While all the men on the lighting crew could easily lift lights out of the road cases, often I was too short to pull the light up out of the road case. I'd have to jump up on another case, then hunker down and haul up the 80 lb light and set it on the unopened road case I was standing on, then I'd hop off the road case, grab the light and go hang it. I'd worked five times as hard as the guys on the crew before we ever even got a truss in the air.
posted by WalkerWestridge at 9:39 PM on February 24 [6 favorites]


the only chalkboards/whiteboards low enough for me to use comfortably.

I was at a workshop in Cuernavaca, Mexico, and they had the most glorious chalkboards. They were made of pressed glass, or something like that, and the chalk just glided over them beautifully, but they were dark-colored, so you don’t get the annoying double image like with glass whiteboards. And the best part? I’m 5’, and I could reach to the top of the board. That never happens in the states.
posted by leahwrenn at 9:55 PM on February 24 [3 favorites]


Dust masks are light-duty, to filter particles only, covering the nose and mouth. Almost every woman has a leak around the sides of their nose. The generic mask nose shape fit almost no woman's face. There are hacks you can do with clips, but they're generally pretty uncomfortable and don't work fantastically well

Are you using n95s or the generic ones? They make us do fit testing at the IACUC now and got very focused about training us to seal the clips, and only one woman as I recall was encouraged to order specially sized small masks; the rest of us get to make do, but at least we do know how to modify the damn things to prevent any whiff of the test smell compound getting through. Are you telling me those fuckers fit men right out of the box?!

The thing I wish for in terms of PPE is gloves. I am an XS in gloves, but those sizes are rarely available in the lab, both in the lab I work in and the lab where I teach. (Most of my work requiring PPE is done in a space where the IACUC provides the PPE.) But XL gloves are almost always available.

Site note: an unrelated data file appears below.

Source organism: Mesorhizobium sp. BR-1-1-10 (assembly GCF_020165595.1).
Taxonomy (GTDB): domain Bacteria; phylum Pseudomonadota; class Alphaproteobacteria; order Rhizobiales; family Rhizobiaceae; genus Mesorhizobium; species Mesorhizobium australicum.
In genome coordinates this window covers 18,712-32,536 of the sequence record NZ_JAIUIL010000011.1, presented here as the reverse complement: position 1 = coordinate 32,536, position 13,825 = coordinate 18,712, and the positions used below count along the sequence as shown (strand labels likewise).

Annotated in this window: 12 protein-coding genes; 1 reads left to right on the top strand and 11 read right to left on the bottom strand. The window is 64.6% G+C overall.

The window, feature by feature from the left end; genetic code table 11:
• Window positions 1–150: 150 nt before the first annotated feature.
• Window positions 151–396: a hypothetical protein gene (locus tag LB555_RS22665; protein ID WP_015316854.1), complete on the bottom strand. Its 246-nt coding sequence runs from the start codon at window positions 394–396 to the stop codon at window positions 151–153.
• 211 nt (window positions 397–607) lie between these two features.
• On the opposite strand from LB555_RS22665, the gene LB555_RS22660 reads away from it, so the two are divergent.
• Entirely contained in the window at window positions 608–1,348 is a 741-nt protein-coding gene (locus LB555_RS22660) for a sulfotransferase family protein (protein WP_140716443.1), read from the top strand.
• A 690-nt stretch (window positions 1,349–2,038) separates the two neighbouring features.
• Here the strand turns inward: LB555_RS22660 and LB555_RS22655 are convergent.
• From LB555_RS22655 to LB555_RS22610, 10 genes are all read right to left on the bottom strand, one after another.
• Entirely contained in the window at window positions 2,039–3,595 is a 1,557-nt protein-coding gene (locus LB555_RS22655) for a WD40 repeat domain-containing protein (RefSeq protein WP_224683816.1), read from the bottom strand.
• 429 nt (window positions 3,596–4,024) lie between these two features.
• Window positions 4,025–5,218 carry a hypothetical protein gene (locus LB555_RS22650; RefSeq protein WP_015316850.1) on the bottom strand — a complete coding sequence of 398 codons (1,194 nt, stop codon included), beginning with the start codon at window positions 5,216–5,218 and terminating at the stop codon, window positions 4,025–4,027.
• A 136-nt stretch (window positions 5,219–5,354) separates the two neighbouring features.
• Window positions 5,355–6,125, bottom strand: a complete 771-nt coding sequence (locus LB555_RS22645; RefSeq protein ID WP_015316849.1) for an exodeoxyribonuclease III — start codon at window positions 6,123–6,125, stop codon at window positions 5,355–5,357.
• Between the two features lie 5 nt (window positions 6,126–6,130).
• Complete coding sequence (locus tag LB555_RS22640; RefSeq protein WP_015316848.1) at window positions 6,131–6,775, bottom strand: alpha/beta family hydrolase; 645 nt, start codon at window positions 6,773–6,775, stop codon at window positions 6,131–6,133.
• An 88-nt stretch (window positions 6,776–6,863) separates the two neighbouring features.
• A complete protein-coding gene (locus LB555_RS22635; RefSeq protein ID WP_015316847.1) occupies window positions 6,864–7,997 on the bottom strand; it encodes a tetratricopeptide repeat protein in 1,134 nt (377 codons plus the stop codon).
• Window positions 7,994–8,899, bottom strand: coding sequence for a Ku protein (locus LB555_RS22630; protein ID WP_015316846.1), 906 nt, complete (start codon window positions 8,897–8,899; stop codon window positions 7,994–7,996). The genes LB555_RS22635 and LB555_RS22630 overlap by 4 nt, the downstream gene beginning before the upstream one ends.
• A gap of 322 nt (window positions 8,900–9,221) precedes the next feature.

What gets me is that these things for "women's work" that you all are saying aren't built for men, guys, are all private spaces. They're household kitchens--which by the way are not currently built for women's bodies, not if my experience serves--or ironing boards or I guess... What other specialized housework items even are there that are affected by body size?

But the things women in this thread are pointing out are things like cell phones and work spaces and personal protection gear and body armor and chairs and medical equipment and car safety design. Can you maybe grasp that these are not comparable complaints?
posted by sciatrix at 10:07 PM on February 24 [14 favorites]


The n95s are what we used, though not for years now. Everyone needs clips; women have a hard time fitting even with clips. I found you had to either force them or bend them to even work, and that almost always caused discomfort, which meant that people with fit issues around the nose, mostly women, hated wearing them.
posted by bonehead at 10:14 PM on February 24 [1 favorite]


The one that raised my eyebrows recently was that doors are built with the strength of an average man in mind. I usually do okay with doors (though turns out there is a reason I like the lightweight cheapo ones!), but at the time I read that, I was working in a WeWork where I struggled to open the doors. Carrying a laptop or a cup of coffee? Forget about it. It put the whole tired debate about men opening doors for ladies in a new light; they'll design doors that are too heavy for you to open and then make a big show of (maybe) opening them for you and call it chivalrous. Wow, that was a bit on the nose.